Jump to ContentJump to Main Navigation
Affective Determinants of Health Behavior$
Users without a subscription are not able to see the full content.

David M. Williams, Ryan E. Rhodes, and Mark T. Conner

Print publication date: 2018

Print ISBN-13: 9780190499037

Published to Oxford Scholarship Online: May 2018

DOI: 10.1093/oso/9780190499037.001.0001

Show Summary Details
Page of

PRINTED FROM OXFORD SCHOLARSHIP ONLINE (www.oxfordscholarship.com). (c) Copyright Oxford University Press, 2020. All Rights Reserved. An individual user may print out a PDF of a single chapter of a monograph in OSO for personal use. date: 19 January 2020

Affect in the Context of Self-Determination Theory

Affect in the Context of Self-Determination Theory

Chapter:
(p.132) 7 Affect in the Context of Self-Determination Theory
Source:
Affective Determinants of Health Behavior
Author(s):

Martin S. Hagger

Cleo Protogerou

Publisher:
Oxford University Press
DOI:10.1093/oso/9780190499037.003.0007

Self-determination theory has been applied to understand the role of affect in motivation and behavior in health contexts. According to self-determination theory, autonomous forms of motivation, reflecting self-endorsed reasons for acting and the satisfaction of psychological needs, are related to participation and persistence in health behavior. Research examining the role of affect in determining health behavior from the perspective of the theory is relatively sparse. Affect has served as both an outcome and process in applications of the theory to health behavior. Positive affect and psychological well-being have been identified as important outcomes of participating in behaviors for autonomous reasons. Affect is inextricably linked to motivational processes through eudaimonic and hedonic well-being, the passionate pursuit of activities, and the regulation of behavior through active management of aversive emotional responses. The chapter outlines how support for autonomous motivation by significant others may lead to adaptive behavioral engagement and affective responses in health behavior.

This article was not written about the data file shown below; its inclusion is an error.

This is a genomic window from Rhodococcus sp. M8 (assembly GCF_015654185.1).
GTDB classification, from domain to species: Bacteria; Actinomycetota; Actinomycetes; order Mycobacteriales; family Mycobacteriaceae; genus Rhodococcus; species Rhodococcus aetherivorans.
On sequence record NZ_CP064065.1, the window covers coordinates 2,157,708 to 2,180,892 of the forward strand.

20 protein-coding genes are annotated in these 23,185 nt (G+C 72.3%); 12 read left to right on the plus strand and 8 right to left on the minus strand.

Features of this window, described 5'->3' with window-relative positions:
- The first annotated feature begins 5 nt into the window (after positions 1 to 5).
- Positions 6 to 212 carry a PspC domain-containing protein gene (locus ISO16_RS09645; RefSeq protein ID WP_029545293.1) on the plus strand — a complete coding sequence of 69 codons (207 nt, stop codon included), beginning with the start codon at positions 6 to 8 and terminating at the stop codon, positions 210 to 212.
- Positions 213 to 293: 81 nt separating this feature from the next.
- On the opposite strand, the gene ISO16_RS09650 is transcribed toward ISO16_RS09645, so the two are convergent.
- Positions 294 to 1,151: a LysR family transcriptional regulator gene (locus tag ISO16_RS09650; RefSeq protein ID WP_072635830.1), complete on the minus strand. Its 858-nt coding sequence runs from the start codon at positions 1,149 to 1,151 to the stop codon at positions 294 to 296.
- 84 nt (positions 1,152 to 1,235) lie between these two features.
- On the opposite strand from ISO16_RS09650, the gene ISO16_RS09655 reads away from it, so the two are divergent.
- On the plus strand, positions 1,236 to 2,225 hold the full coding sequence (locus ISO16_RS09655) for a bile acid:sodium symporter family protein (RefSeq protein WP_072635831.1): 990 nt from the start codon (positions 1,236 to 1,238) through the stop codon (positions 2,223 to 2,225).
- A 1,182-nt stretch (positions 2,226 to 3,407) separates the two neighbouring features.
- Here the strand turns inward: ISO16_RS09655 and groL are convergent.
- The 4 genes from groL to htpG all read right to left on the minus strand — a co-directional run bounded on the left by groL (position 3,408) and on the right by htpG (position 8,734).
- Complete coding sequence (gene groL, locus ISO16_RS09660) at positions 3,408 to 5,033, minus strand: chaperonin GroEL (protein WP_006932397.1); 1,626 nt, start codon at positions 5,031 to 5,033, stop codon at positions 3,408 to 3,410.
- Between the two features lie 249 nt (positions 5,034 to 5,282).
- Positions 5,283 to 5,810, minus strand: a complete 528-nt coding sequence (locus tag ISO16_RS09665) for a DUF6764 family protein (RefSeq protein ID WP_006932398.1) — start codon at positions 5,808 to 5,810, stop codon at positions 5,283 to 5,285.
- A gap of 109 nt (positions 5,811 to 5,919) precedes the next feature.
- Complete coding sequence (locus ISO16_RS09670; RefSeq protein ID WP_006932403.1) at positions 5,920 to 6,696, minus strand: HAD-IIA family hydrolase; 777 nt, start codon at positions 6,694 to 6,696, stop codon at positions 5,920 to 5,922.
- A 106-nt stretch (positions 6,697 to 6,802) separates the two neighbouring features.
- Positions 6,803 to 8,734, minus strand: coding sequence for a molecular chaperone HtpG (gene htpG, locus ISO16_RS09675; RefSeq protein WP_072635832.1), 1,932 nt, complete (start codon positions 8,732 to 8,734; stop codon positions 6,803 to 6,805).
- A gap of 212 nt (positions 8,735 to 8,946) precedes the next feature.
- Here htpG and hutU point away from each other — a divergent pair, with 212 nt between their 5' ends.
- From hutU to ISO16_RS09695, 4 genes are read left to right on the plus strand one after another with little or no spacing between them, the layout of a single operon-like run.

Keywords:   intrinsic motivation, autonomous motivation, controlled motivation, psychological need, satisfaction, enjoyment, hedonic well-being, eudaimonic well-being

Oxford Scholarship Online requires a subscription or purchase to access the full text of books within the service. Public users can however freely search the site and view the abstracts and keywords for each book and chapter.

Please, subscribe or login to access full text content.

If you think you should have access to this title, please contact your librarian.

To troubleshoot, please check our FAQs , and if you can't find the answer there, please contact us .